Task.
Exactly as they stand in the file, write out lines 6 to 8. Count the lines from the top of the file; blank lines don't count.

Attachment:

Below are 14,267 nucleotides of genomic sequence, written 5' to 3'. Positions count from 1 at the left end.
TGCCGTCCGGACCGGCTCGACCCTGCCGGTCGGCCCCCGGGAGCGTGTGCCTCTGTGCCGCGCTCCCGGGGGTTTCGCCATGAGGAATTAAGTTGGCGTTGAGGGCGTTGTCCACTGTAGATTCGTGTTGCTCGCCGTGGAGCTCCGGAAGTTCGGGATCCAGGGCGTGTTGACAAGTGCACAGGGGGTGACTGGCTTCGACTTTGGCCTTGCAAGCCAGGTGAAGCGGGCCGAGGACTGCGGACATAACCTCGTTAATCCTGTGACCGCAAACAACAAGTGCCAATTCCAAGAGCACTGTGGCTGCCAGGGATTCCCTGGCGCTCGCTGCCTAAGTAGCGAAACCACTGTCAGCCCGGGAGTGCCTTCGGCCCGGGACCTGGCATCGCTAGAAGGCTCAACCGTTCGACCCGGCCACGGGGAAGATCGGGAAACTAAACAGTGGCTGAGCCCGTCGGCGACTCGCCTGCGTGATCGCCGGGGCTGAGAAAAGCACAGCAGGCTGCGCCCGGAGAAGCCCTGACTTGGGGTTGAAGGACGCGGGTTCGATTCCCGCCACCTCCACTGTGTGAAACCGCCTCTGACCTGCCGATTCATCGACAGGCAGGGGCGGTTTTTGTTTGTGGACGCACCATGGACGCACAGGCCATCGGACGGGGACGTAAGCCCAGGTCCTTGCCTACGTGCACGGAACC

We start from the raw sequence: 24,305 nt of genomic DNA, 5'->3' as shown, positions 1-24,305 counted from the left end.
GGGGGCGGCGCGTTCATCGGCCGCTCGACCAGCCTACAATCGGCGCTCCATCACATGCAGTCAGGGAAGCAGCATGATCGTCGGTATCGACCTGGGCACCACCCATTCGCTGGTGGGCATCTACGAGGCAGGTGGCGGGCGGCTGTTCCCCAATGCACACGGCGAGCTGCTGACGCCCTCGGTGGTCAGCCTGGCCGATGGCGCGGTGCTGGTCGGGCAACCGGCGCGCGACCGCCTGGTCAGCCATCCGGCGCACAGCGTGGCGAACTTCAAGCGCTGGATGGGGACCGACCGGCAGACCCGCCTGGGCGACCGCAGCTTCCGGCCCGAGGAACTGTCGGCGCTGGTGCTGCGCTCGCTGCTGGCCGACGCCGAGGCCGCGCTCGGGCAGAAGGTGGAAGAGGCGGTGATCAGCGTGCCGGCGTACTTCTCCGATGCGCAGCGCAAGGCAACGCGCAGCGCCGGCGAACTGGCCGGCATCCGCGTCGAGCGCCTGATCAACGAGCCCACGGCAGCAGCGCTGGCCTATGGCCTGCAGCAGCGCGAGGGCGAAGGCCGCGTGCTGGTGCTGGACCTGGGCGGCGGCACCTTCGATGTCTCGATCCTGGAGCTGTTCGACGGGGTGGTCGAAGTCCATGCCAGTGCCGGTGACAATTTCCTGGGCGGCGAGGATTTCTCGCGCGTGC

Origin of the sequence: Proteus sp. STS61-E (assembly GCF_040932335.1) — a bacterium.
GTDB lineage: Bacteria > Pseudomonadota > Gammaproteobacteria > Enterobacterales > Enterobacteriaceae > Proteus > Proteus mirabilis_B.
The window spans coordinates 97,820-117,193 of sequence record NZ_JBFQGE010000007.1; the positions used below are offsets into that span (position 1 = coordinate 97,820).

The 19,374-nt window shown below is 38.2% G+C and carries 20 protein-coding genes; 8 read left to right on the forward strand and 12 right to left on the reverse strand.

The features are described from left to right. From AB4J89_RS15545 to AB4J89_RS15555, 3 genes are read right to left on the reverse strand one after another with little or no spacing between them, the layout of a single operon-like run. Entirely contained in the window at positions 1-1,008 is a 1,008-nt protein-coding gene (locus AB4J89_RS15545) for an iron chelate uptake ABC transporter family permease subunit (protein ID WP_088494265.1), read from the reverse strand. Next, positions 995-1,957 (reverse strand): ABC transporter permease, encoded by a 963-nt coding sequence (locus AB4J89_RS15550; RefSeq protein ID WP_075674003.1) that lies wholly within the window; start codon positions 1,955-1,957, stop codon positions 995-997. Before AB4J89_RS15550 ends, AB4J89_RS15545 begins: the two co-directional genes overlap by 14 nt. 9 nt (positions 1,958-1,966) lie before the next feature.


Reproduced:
GTDB lineage: Bacteria > Pseudomonadota > Gammaproteobacteria > Enterobacterales > Enterobacteriaceae > Proteus > Proteus mirabilis_B.
The window spans coordinates 97,820-117,193 of sequence record NZ_JBFQGE010000007.1; the positions used below are offsets into that span (position 1 = coordinate 97,820).

The 19,374-nt window shown below is 38.2% G+C and carries 20 protein-coding genes; 8 read left to right on the forward strand and 12 right to left on the reverse strand.